A governess must return to the Cornish coast amid the insidious rumors of murder that forced her away in this Regency romance. Set in the same time period as Poldark and Bridgerton, The Governess of Penwythe Hall is rich with family secrets, lingering danger, and the captivating allure of new love.
Cornwall, England, 1811: Blamed for her husband’s death, Cordelia Greythorne fled Cornwall and accepted a governess position to begin a new life. Years later her employer’s unexpected death and his last request for Delia to watch over his five children force her to reevaluate. She can’t abandon the children now that they’ve lost both parents, but their new guardian lives at the timeworn Penwythe Hall . . . back on the Cornish coast where she’s been warned never to return.
Bachelor Jac Twethewey is determined to revive Penwythe Hall’s once-flourishing apple orchards, and he’ll stop at nothing to see his struggling estate profitable again. He hasn’t heard from his elder brother in years, so when his nieces, nephews, and their governess arrive unannounced, he battles both grief at his brother’s death and bewilderment over this sudden responsibility.
Jac’s priorities shift as the children take up residence in the ancient halls, but their secretive governess—and the sinister mysteries shrouding her past—might be the end to both Jac and Delia’s carefully laid plans.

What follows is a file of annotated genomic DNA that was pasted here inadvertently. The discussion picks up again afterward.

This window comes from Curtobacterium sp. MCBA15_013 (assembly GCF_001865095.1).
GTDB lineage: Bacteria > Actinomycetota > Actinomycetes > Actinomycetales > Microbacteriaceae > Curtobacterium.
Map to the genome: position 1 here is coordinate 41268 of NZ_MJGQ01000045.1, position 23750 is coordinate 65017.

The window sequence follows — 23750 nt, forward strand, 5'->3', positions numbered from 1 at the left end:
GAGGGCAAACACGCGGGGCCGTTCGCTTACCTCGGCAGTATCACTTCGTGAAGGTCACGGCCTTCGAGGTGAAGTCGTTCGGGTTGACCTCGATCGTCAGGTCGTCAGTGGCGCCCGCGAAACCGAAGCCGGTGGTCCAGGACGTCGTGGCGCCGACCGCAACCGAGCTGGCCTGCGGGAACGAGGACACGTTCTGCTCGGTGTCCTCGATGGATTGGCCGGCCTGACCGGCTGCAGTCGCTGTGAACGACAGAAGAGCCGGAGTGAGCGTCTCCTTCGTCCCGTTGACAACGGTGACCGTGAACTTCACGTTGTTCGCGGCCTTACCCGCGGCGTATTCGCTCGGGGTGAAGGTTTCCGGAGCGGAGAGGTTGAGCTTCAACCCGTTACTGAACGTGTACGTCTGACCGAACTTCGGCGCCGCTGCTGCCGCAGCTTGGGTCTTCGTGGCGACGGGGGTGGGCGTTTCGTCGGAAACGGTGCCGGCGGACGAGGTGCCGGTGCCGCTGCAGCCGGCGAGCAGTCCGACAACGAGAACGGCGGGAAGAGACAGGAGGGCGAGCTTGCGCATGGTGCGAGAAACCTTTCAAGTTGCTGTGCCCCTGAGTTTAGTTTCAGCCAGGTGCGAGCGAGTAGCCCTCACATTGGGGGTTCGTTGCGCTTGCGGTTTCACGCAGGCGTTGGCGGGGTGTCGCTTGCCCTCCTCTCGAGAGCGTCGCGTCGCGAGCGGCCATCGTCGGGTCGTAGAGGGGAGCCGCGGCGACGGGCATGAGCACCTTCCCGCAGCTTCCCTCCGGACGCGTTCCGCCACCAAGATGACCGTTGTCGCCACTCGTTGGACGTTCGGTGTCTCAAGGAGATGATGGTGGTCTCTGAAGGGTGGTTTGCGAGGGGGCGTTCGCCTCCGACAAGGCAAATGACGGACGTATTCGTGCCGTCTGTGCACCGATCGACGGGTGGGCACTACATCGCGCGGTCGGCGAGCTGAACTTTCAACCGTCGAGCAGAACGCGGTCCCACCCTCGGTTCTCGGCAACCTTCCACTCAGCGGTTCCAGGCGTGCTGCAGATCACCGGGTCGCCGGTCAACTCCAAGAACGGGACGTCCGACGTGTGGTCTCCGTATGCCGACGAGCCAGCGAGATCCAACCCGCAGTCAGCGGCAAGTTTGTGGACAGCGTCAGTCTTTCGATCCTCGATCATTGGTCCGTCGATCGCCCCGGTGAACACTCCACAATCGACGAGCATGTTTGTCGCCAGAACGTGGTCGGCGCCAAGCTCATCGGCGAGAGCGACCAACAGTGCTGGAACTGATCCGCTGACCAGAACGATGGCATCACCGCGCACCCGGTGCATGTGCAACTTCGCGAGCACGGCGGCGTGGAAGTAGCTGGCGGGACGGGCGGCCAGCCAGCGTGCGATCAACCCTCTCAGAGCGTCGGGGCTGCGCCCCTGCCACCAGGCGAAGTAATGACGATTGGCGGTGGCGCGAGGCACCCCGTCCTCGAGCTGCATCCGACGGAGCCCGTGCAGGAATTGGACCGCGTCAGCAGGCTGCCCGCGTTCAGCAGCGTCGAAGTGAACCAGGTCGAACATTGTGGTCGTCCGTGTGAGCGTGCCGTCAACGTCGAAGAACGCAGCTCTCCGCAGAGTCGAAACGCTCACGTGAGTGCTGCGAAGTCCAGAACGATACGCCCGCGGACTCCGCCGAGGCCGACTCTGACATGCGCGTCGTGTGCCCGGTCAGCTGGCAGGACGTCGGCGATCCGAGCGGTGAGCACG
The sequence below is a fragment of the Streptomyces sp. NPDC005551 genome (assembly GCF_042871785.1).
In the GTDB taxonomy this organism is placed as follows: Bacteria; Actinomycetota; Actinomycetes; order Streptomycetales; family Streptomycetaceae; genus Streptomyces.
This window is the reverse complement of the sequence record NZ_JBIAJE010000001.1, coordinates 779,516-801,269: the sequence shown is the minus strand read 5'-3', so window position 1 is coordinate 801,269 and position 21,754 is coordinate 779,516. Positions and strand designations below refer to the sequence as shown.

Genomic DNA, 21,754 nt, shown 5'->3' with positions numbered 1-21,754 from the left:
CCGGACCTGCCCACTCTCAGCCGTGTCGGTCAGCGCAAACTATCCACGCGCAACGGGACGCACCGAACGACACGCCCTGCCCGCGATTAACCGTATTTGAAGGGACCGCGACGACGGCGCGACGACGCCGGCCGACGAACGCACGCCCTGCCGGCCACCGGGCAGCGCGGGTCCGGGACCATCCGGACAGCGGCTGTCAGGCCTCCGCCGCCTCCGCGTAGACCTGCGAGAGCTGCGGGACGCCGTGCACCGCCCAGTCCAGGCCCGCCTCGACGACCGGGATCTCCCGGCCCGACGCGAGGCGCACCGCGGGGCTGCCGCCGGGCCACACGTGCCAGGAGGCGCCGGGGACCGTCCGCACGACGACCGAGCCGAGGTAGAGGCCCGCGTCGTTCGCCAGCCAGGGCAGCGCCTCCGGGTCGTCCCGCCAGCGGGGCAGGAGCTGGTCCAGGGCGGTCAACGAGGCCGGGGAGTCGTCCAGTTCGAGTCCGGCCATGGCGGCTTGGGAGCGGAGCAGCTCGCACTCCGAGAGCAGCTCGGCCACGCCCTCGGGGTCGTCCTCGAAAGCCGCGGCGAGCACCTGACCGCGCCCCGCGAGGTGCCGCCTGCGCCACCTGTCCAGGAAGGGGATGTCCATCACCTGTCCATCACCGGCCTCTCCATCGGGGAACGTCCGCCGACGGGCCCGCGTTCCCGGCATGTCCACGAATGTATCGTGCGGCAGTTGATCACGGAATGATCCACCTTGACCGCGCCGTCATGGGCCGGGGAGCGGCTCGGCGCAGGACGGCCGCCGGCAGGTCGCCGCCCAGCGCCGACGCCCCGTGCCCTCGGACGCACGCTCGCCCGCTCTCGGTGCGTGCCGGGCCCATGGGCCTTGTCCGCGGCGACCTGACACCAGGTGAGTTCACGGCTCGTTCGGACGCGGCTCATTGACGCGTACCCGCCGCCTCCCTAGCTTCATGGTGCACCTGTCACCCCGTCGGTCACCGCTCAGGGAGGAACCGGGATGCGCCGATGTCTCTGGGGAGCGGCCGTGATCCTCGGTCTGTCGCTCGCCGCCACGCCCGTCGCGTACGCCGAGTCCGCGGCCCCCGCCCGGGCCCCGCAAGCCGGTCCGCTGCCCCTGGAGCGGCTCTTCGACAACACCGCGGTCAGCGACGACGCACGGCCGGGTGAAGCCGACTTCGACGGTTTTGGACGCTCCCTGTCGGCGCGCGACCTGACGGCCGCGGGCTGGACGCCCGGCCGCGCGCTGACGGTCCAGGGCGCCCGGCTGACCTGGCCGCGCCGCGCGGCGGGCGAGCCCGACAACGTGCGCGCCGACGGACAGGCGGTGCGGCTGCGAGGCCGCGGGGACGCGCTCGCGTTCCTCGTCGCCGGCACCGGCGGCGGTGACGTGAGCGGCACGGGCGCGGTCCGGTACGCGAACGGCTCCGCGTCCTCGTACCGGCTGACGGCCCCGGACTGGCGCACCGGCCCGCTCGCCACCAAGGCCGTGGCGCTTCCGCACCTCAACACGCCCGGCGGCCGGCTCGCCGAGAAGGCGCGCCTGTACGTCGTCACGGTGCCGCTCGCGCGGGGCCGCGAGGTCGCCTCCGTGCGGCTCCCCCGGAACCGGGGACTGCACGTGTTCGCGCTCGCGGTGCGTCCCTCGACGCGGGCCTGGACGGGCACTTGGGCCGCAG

Praise for The Governess of Penwythe Hall:
“Brimming with dangerous secrets, rich characters, and the hauntingly beautiful descriptions Sarah Ladd handles so well, 1800s Cornwall is brought vividly to life in this well-crafted tale that kept me glued to the pages. What a brilliant start to a new series!”—Abigail Wilson, author of Masquerade at Middlecrest Abbey
“Absolutely captivating! Once I started reading, I couldn’t put down The Governess of Penwythe Hall. This blend of Jane Eyre, Jane Austen, and Jamaica Inn has it all. Intrigue. Danger. Poignant moments. And best of all a sweet, sweet love story. This is by far my favorite Sarah Ladd book. Don’t hesitate to snatch up this title!”—Michelle Griep, Christy Award–winning author
Full-length Regency romanceFirst book in the Cornwall novels (The Governess of Penwythe Hall, The Thief of Lanwyn Manor, and The Light at Wyndcliff), but can be read as a stand-alone storyBook length: 94,000 words
Very Good Book
I rarely give books five stars but I think this one deserves it. The last five minutes were just okay, like a stock photo, but this is the most entertained I’ve been by a Christian Regency era novel in, well, probably ever. There are some dangling threads about the children’s future but it’s possible this will be a series and those questions will be answered in books to come. The faith touch was light but right. It comes across as it would’ve been for Austen or Brontë: not often mentioned because it’s taken for granted that it’s an obvious and necessary part of the life of the characters, like bathing. I don’t recall a time that I’ve ever read another explicitly Christian book with quite that same feeling. Often the religious is worked in awkwardly or reluctantly like the author is like, ‘okay I’m a Christian so I should probably say something about God here’, or they go to the other extreme and write a book to showcase the sermons. Most impressive of all to me was the plot, which was moved along by perfect pacing. I have listened to all Sarah Ladd’s books, and this one is my favorite. Read or listen but don’t miss it!